Nor was his funeral denied the grace

Of many tears, virtuous and thoughtful grief;
Heart-sorrow rendered sweet by gratitude.


Forest Trees preparing for Winter.-N. A. REVIEW.

It is interesting to observe the manner in which trees, as the year declines, prepare themselves to resist the cold, and to battle with the winter storms. They seem like vessels closing their ports, tightening their cordage, and taking in their sails, when only the veteran seaman would know that a tempest is on the way. They drop their leaves, bind close their trunks, and suspend their vital movements,

as soon as they hear the first whispers of the gale. The substance of the tree retains an even temperature throughout the year it draws the sap from a depth where it is colder in summer and warmer in winter than the external soil. The bark, too, a slow conductor of heat, serves to retain its warmth; and the tree seems to make this preparation, as if it knew that, should the cold penetrate and burst its vessels, it will surely die. It gets rid of its superfluous moisture as soon as possible, the danger of frost being increased in proportion to the water which it contains; for, as our cultivators know from the sad experience of the winter of 1831-2, a sudden cold after a wet season is very apt to be fatal; but, except in extraordinary times, they contrive to secure themselves so effectually, that the severest winter cannot destroy them. Meantime the fallen leaves, unlike all other vegetable decay, seem to aid in purifying the air. Any one, who has walked through a forest after the fall of the leaf, must have observed the sharp, peculiar smell of its decay. In short, every thing about these lords of the wood is striking to a thoughtful mind. Their graceful and majestic forms are pleasing to the eye; their construction and internal action excite the curiosity, and worthily employ the mind; they breathe health and fragrance upon the air, and in many, probably many yet undiscovered ways, declare themselves the friends of man..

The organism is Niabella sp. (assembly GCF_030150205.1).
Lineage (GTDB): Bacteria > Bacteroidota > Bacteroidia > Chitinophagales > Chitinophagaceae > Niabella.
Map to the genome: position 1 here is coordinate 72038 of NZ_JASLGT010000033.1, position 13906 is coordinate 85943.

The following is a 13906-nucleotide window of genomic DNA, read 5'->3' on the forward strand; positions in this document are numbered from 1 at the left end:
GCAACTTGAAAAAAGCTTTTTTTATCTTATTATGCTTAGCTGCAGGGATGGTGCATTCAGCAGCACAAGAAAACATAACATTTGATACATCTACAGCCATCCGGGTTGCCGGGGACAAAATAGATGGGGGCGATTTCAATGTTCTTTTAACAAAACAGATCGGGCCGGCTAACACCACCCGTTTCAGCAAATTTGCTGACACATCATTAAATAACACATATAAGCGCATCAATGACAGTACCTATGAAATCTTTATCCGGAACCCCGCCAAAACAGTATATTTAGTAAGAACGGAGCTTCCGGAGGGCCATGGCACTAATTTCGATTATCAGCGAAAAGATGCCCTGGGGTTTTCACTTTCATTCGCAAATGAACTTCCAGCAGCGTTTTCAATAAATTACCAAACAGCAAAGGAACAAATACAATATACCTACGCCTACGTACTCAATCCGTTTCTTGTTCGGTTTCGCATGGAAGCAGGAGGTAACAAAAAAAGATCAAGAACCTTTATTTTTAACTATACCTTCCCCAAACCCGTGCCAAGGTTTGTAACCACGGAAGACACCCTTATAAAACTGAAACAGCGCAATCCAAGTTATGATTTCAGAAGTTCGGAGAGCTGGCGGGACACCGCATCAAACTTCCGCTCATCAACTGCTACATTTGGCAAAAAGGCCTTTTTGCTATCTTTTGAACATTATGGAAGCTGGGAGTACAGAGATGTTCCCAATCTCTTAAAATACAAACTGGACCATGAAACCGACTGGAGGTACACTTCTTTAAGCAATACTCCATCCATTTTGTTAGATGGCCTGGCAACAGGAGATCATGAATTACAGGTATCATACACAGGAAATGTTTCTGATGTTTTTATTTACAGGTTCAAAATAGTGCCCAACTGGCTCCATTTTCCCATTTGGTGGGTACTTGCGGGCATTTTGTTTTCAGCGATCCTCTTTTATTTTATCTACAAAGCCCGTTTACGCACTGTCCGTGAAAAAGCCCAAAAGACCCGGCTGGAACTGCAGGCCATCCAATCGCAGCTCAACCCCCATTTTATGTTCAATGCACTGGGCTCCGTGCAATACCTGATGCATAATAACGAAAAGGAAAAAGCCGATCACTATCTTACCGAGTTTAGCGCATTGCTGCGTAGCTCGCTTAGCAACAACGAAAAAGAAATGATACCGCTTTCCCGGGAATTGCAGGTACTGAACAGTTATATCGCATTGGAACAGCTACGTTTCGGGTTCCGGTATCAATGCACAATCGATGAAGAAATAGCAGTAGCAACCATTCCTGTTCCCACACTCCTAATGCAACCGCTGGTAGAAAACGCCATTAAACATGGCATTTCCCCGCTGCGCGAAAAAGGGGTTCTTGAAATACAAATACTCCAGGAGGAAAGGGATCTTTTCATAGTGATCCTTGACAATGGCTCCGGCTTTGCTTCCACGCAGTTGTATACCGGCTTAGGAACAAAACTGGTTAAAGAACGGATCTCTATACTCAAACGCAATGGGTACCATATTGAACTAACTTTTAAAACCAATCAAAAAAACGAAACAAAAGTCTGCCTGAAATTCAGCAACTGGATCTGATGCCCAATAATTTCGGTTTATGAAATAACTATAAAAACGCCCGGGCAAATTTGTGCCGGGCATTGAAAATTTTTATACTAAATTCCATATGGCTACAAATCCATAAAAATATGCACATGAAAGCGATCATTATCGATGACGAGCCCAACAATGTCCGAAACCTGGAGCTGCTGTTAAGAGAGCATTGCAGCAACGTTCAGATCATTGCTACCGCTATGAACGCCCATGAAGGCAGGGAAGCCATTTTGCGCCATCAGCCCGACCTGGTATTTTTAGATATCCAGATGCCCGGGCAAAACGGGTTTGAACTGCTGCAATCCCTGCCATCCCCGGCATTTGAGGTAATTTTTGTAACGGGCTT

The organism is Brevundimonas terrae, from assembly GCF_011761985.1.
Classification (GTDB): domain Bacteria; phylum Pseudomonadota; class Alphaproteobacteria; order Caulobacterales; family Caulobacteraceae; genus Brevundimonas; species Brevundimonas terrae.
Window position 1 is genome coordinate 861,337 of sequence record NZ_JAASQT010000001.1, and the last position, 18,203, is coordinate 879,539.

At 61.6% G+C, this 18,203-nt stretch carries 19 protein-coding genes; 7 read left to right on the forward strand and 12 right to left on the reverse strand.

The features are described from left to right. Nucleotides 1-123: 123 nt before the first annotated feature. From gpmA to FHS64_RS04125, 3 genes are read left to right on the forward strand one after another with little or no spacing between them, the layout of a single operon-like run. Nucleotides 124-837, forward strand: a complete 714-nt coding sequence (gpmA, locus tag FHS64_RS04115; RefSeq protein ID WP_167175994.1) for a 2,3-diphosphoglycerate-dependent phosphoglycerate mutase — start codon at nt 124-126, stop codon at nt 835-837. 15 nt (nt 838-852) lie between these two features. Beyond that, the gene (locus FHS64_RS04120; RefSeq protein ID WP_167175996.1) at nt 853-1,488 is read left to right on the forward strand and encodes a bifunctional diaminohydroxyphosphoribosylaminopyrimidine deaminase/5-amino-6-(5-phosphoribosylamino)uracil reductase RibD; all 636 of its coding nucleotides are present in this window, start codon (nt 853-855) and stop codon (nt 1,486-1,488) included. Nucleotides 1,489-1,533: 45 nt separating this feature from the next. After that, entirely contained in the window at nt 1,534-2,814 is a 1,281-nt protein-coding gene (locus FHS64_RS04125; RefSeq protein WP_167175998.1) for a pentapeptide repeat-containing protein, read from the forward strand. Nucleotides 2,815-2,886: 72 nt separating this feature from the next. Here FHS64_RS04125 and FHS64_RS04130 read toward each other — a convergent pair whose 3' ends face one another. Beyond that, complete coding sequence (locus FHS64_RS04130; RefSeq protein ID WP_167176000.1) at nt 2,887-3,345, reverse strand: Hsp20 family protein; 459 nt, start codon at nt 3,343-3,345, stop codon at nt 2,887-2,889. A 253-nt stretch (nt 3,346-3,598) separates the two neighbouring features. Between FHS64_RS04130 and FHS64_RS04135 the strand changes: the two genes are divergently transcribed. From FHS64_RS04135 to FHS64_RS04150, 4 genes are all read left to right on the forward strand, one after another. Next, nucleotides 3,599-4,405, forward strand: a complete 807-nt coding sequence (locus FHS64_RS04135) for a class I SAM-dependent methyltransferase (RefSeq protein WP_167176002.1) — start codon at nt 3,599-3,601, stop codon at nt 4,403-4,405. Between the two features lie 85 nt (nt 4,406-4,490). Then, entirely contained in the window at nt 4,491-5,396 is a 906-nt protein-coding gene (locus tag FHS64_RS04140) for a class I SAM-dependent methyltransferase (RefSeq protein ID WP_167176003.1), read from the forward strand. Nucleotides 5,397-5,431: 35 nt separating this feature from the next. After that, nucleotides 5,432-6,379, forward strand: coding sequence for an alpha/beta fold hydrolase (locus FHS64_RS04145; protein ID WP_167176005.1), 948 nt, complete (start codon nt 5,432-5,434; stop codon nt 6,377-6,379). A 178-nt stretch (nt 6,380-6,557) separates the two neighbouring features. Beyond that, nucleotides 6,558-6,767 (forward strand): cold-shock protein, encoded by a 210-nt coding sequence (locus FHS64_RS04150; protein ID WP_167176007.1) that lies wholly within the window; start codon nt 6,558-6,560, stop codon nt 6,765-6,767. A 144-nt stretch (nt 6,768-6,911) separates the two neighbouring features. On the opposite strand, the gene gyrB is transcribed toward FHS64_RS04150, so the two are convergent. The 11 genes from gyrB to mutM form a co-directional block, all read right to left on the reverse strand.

Falls of Niagara.-U. S. L. GAZETTE,

WE passed about fifty rods under the Table rock, beneath whose brow and crumbling sides we could not stop to shudder, our minds were at once so excited and oppressed, as we approached that eternal gateway, which Nature has built of the motionless rocks and the rushing

torrent, as a fitting entrance to her most awful magnificence. We turned a jutting corner of the rock, and the chasm yawned upon us. The noise of the cataract was most deafening; its headlong grandeur rolled from the very skies; we were drenched by the overflowings of the stream; our breath was checked by the violence of the wind, which, for a moment, scattered away the clouds of mist, when a full view of the torrent, raining down its diamonds in infinite profusion, opened upon us. Nothing could equal the flashing brilliancy of the spectacle; the weight of the falling waters made the very rock beneath us tremble, and from the cavern that received them issued a roar, as if the confined spirits of all who had ever been drowned, joined in a united scream for help! Here we stood,—in the very jaws of Niagara,-deafened by an uproar, whose tremendous din seemed to fall upon the ear in tangible and ceaseless strokes, and surrounded by an unimaginable and oppressive grandeur. My mind recoiled "from the immensity of the tumbling tide, and thought of time and eternity, and felt that nothing but its immortality could rise against the force of such an element.


Lines written in a blank Leaf of La Perouse's Voyages.CAMPBELL.

LOVED Voyager! whose pages had a zest
More sweet than fiction to my wondering breast,
When, rapt in fancy, many a boyish day,

I tracked his wanderings o'er the watery way,
Roamed round the Aleutian isles in waking dreams,
Or plucked the fleur-de-lys* by Jesso's streams-

*Flower of the lily.